Boxed in

Linux containers provide more opportunities for IT growth.

Read time 4min 30sec

When it comes to 'as a service' solutions, technologists have become almost blas'e around infrastructure, platforms and software. With business starting to readily adopt these solutions, now is the time to look into the impact that a different way of thinking can have in the organisation - using containers in the enterprise.

In the true sense of the word, containers refer to multiple isolated Linux systems running in a virtualised environment. These containers provide an isolated environment for applications. A big component of this is Docker, an open source project that automates the deployment of applications within these software containers. It provides an additional layer of abstraction and automation of operating system-level virtualisation on Linux.

Okay, so enough of the definitions. What does this actually mean?

In essence, Linux containers and Docker have the potential to radically change the way applications are developed, shipped and deployed in companies. These containers make it easy to package solutions along with their dependencies. This allows for a containerised application to work in different environments using a variety of platforms, whether it is a physical or virtual server, a public cloud, or even a network device.

All about the app

Application modernisation is changing the way IT is approached. Businesses are starting to understand the benefits of having their own enterprise applications to cater for the requirements of employees. As a result of employees being comfortable with using applications from a consumer perspective, they expect their employees to follow suit and give them apps that meet their business needs.

While this application-centric approach has been steadily taking place, the entire concept of development operations (DevOps) is changing to focus more on the concept of containers and what it enables business to achieve. Containerisation is creating an entirely new way of thinking about applications. By focusing on a more collaborative approach between software developers and other IT professionals, containerisation through DevOps creates a path for more cross-departmental work and less of a silo approach. This integration means a focus on core business deliverables and less on the mechanics of how it is done.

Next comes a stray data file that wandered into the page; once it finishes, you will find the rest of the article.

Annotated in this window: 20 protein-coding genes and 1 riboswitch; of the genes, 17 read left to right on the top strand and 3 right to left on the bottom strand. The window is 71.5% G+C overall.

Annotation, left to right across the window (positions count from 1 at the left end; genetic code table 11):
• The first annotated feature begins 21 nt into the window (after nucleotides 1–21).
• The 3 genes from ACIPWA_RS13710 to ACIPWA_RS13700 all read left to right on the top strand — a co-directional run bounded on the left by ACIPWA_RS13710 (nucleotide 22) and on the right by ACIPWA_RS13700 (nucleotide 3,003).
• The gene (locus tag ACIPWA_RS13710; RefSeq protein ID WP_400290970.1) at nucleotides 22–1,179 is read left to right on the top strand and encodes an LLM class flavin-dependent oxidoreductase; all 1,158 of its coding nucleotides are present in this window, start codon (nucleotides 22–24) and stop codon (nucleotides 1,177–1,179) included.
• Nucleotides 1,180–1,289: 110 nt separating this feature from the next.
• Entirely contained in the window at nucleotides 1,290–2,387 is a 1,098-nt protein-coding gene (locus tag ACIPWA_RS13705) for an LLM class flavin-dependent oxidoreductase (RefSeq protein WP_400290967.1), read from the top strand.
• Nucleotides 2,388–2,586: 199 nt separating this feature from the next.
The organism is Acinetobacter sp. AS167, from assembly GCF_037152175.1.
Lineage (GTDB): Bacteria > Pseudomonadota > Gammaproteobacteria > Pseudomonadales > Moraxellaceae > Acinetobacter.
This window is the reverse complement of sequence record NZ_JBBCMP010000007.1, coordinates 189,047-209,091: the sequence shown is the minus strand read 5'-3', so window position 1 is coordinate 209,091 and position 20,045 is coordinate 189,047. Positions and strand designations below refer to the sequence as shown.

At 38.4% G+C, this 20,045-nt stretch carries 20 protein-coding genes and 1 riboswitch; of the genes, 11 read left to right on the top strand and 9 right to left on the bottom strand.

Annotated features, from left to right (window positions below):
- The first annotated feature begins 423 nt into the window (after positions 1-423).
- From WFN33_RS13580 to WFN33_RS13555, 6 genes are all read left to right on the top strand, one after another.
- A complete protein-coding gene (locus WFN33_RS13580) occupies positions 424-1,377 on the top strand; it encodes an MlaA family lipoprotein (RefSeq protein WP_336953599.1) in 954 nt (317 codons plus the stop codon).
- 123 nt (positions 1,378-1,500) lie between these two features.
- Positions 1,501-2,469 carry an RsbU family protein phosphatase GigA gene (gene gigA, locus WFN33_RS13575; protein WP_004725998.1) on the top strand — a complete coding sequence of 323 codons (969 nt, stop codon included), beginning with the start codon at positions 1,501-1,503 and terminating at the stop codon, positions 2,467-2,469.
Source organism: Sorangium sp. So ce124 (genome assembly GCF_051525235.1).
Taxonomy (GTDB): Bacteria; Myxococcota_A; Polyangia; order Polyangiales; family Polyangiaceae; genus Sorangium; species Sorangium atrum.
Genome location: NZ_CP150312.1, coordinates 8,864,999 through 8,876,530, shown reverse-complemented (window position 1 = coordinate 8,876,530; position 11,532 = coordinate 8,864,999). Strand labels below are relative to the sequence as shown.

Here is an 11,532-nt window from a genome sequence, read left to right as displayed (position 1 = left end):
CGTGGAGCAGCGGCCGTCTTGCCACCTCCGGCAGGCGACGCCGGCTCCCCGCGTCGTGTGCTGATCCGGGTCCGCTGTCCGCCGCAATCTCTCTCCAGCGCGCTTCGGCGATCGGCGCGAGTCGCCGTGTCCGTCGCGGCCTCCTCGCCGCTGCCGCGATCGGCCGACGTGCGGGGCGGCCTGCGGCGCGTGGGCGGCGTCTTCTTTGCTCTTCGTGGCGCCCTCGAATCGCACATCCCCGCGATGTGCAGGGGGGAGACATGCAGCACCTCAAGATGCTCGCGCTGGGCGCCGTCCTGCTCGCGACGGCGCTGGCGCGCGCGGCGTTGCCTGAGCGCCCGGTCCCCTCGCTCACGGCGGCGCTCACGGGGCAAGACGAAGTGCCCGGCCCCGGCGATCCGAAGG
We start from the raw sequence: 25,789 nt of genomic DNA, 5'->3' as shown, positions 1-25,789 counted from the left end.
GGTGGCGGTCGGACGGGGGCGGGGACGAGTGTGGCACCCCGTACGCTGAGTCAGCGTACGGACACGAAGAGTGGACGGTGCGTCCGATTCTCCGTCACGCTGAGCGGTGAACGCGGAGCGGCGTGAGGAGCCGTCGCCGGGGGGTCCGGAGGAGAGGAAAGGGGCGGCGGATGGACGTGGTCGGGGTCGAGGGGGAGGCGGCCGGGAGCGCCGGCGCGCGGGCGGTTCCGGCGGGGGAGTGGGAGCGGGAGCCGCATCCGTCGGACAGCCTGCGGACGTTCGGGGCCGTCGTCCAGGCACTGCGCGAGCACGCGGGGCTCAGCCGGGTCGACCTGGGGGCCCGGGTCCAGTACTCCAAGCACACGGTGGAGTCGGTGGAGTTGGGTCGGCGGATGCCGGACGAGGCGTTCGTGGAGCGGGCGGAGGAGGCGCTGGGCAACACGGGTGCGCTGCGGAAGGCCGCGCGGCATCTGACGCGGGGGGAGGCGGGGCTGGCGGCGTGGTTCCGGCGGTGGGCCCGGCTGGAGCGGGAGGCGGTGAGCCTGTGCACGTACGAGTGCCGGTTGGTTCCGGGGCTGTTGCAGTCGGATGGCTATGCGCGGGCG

Local companies are starting seriously to look at what this will allow them to accomplish. For example, banks could build continuous delivery and integration, with toolsets running in the background. This creates an environment that moves beyond the theoretical and into the practical.

Containerisation is creating an entirely new way of thinking about applications.

A container-based architecture also means companies are able to move from monolithic stacks into applications that are focused on micro-services. But, while the concept might be a good one, it is unfortunately not as easy as just migrating existing applications into this environment. Quite a bit of work is involved on an infrastructural level. With IT departments already taking strain implementing other new technology concepts in the local workspace (think cloud, data analysis and so on), there might be some initial resistance to looking at containers.